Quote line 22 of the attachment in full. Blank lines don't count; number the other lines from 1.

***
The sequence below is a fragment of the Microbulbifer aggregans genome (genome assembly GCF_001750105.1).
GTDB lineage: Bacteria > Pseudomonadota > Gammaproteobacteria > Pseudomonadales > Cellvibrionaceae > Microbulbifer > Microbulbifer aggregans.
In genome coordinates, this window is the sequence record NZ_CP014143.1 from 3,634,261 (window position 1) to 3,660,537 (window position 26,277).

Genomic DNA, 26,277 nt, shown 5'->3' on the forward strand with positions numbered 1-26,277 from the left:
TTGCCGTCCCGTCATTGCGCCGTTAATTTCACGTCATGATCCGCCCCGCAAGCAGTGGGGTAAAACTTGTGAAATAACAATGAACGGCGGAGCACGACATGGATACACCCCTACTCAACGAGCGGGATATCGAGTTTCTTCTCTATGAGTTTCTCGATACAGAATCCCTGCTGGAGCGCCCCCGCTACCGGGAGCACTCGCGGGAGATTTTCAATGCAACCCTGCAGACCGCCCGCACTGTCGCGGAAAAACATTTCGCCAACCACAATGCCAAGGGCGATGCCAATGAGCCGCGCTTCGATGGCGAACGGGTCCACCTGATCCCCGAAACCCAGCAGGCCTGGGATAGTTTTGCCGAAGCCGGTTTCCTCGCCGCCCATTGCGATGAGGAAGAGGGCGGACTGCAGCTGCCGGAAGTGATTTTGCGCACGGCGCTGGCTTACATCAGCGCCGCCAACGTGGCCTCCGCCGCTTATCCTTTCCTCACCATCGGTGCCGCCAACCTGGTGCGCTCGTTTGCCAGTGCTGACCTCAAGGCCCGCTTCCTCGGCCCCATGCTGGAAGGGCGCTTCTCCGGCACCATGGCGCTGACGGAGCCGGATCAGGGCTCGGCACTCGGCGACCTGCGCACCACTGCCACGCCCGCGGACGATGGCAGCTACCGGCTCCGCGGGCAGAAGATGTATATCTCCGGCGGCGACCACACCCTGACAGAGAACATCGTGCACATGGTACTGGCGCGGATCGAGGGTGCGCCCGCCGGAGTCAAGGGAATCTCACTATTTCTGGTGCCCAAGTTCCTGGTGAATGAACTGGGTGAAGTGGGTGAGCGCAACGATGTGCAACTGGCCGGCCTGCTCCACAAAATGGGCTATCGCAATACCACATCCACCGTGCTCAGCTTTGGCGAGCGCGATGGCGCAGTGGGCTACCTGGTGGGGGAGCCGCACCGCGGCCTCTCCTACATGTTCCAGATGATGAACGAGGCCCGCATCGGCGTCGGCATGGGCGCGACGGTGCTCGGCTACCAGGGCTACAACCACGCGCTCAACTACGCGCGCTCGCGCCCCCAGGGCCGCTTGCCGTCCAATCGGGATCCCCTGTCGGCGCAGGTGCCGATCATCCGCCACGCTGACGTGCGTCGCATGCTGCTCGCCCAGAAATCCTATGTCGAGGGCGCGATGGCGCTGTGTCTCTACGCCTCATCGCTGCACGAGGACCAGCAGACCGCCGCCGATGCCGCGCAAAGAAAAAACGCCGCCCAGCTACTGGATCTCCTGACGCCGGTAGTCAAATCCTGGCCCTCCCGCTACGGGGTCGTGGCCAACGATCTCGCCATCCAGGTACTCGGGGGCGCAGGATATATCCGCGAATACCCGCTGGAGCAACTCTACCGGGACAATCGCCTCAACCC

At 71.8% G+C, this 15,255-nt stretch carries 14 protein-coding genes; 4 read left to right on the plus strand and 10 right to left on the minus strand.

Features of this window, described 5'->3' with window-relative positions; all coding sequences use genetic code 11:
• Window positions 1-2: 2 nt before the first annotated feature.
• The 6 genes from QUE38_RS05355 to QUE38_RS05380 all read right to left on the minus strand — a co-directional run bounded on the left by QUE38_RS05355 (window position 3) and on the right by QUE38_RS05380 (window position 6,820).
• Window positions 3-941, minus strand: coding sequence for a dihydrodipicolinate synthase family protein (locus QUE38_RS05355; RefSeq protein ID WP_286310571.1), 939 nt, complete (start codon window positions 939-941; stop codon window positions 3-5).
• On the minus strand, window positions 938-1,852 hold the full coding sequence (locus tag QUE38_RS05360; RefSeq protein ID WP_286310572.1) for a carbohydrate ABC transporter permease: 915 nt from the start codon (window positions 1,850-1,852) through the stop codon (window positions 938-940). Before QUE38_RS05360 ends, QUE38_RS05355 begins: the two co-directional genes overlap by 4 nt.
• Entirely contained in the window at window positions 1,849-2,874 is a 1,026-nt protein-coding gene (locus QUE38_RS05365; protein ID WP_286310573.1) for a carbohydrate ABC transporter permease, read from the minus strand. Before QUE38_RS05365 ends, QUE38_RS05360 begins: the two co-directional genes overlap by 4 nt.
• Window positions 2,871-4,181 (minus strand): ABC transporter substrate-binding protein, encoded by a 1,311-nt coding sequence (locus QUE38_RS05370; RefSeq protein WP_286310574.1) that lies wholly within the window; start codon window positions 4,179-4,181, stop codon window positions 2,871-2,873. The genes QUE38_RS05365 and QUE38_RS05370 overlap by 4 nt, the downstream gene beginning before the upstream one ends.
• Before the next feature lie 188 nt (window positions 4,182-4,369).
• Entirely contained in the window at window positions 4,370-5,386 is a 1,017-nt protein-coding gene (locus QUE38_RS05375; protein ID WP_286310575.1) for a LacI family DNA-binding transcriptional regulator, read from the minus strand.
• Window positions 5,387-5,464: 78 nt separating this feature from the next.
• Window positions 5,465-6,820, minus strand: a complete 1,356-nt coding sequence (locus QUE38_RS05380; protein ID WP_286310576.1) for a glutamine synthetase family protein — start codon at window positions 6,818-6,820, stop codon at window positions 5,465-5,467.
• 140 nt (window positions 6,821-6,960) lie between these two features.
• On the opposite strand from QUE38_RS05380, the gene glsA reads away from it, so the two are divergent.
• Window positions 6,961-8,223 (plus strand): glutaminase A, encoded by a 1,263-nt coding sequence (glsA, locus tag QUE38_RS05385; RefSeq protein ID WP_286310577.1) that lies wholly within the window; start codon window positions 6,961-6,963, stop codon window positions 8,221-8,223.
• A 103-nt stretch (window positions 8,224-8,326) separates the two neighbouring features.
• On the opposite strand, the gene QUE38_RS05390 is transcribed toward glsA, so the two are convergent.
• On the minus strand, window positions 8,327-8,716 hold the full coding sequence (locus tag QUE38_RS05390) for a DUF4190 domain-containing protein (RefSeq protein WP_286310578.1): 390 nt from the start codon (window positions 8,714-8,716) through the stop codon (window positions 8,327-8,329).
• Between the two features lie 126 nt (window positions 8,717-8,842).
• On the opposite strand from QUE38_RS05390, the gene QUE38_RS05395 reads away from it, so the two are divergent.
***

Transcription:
• On the opposite strand, the gene QUE38_RS05390 is transcribed toward glsA, so the two are convergent.